A survey carried out by the Office for National Statistics also said that lone working police officers are on the up.

According to the Home Office Police Front Line review changes to operating structures and reductions in team sizes have resulted in more lone working police officers, otherwise known as single-crewing.

During the review, which took place between 2018 and 2019, 244 police staff participated across 43 police forces in England and Wales.

Lone working also applied to Police Community Support Officers (PCSOs) and other police staff such as investigators and scene of crime officers (SOCOs), both male and female, and applied in rural areas and urban areas.

Police Federation vice-chair Che Donald said: "When officers work alone they are undoubtedly exposed to increased risk, for them and the public, not to mention the detrimental effect on their overall health and well-being.”

If a single officer needs to assist a member of the public in danger, possibly involving another person putting them in this situation, it may be resolved in a safer and swifter manner if the officer had a colleague to help.

He added: "Forces are having their hands forced as they struggle to meet the increased demands placed on them, but this false economy of single crewing merely creates the illusion of public safety.

"Quite simply this is not sustainable and officers are suffering."

Can a single police officer make an arrest?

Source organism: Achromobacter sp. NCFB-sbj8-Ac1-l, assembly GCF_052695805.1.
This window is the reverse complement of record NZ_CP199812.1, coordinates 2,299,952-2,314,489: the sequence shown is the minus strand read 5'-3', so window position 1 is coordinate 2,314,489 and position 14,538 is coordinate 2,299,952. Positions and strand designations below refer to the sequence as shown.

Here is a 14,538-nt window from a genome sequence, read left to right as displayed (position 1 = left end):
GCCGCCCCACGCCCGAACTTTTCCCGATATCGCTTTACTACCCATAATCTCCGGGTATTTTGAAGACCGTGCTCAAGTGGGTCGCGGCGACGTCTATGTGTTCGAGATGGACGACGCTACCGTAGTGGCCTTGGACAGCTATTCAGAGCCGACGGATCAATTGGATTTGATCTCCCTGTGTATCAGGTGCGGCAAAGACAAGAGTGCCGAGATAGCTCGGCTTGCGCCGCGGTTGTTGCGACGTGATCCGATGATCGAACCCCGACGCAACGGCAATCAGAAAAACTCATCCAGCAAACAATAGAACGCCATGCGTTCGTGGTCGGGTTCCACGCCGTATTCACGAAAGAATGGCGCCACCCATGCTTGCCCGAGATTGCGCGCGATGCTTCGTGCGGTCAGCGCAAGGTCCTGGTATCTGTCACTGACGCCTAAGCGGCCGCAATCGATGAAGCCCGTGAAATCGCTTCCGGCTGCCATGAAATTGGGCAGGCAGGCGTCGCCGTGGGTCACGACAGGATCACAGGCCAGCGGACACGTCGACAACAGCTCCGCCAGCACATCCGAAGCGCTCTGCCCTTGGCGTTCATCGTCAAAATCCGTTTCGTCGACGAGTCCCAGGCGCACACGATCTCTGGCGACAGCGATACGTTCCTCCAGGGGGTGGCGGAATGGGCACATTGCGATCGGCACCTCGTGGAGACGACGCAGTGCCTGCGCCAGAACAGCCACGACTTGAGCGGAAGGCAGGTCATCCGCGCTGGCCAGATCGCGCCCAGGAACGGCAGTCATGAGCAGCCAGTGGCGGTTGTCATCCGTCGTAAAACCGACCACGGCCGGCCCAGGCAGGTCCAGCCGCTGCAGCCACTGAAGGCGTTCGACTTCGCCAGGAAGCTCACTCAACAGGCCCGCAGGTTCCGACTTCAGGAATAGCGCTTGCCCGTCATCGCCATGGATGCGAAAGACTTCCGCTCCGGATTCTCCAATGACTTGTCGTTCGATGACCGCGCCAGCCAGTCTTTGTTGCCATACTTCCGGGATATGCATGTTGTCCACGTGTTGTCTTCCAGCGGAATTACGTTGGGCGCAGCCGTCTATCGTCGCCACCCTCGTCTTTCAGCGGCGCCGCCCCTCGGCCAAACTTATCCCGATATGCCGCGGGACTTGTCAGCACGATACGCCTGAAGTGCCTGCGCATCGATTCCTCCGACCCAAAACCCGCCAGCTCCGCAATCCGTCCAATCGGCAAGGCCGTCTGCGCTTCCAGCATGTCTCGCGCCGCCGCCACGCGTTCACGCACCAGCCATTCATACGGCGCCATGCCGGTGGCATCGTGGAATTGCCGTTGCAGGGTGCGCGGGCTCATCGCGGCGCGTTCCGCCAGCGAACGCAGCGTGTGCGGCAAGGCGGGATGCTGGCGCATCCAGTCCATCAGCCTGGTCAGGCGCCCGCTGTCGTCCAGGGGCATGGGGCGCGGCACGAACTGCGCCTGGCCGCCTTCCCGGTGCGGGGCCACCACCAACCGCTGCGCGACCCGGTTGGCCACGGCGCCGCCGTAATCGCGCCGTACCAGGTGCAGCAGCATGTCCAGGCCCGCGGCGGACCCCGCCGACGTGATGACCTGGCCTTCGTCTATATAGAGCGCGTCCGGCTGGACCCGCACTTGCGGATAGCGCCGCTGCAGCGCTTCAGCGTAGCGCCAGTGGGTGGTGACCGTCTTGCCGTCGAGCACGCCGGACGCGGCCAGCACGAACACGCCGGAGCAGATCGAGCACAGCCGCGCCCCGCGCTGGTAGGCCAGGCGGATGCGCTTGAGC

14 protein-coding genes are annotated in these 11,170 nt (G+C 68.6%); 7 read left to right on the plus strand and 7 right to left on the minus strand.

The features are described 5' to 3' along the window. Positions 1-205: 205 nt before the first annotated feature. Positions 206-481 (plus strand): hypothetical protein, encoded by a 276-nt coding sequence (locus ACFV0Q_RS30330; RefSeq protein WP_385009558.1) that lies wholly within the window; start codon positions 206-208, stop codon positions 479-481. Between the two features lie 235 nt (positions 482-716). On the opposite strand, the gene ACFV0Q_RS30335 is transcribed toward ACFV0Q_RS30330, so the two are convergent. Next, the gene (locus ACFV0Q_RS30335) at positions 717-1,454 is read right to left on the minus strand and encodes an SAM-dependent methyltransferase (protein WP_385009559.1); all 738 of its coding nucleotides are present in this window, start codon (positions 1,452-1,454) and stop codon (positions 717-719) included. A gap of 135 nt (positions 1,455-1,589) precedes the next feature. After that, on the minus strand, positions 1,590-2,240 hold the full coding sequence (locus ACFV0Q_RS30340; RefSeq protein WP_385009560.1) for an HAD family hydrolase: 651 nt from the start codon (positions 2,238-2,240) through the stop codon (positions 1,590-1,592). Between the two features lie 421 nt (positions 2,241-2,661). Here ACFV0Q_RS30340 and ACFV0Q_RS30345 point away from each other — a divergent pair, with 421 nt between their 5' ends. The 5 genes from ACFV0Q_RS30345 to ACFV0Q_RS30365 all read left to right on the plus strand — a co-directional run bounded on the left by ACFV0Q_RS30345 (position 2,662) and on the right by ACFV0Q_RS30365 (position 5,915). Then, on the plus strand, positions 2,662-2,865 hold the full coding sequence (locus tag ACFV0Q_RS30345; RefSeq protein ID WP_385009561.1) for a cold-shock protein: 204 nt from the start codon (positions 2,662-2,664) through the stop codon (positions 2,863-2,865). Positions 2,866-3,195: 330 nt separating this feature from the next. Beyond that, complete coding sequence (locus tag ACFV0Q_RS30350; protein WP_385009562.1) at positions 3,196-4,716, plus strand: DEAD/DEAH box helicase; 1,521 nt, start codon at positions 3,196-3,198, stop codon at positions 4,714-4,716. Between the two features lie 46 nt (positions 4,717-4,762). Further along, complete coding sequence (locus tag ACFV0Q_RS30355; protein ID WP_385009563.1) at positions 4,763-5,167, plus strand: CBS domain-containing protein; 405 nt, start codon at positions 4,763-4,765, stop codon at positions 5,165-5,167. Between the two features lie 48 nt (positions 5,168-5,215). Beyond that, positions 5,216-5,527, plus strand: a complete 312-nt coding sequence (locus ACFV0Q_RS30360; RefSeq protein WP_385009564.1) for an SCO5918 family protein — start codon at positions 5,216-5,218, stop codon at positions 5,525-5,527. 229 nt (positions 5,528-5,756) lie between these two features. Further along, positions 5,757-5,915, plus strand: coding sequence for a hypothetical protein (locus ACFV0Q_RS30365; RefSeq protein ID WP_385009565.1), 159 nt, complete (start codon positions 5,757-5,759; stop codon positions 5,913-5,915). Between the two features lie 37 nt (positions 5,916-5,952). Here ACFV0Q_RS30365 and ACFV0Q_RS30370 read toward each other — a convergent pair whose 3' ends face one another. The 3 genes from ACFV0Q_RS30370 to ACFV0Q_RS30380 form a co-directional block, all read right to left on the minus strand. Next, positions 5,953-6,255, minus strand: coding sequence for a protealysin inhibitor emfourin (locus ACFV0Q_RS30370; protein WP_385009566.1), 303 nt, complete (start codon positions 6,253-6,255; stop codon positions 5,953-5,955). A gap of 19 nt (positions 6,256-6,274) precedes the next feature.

According to the Police Federation, a police officer can arrest anyone for their involvement, suspected involvement or attempted involvement in the commission of a criminal offence - and they have reasonable grounds for believing that the person’s arrest is necessary.

Police can also arrest a person if they are alone, despite their gender.

What is the new Met Police advice to women?

The force has issued advice to anyone who is concerned a police officer is not acting legitimately during an interaction.

They recommend people ask where the officer’s colleagues are, where they have come from, why they are there, and exactly why they are stopping or talking to them.

They also suggest verifying the police officer by asking to hear their radio operator or asking to speak to the radio operator themselves.

Finally, the Met Police is advising people to shout out to a passer-by, run into a house, knock on a door, wave a bus down, or call 999.

What are your rights if you’re arrested?

The police arrest procedure means they must follow a clear set of rules before taking someone into custody.

They must identify themselves as the police, tell the arrested person that they are being arrested, tell them what crime they think they’ve committed, explain why it’s necessary to arrest them and explain that they’re not free to leave.

If they’re under 18 the police should only make the arrest at school, if it’s unavoidable, and they must inform the headteacher.

The police must then contact the child’s parents, guardian or carer as soon as possible after their arrival at the police station.

For more information, you can read about arrest rights on the Government website.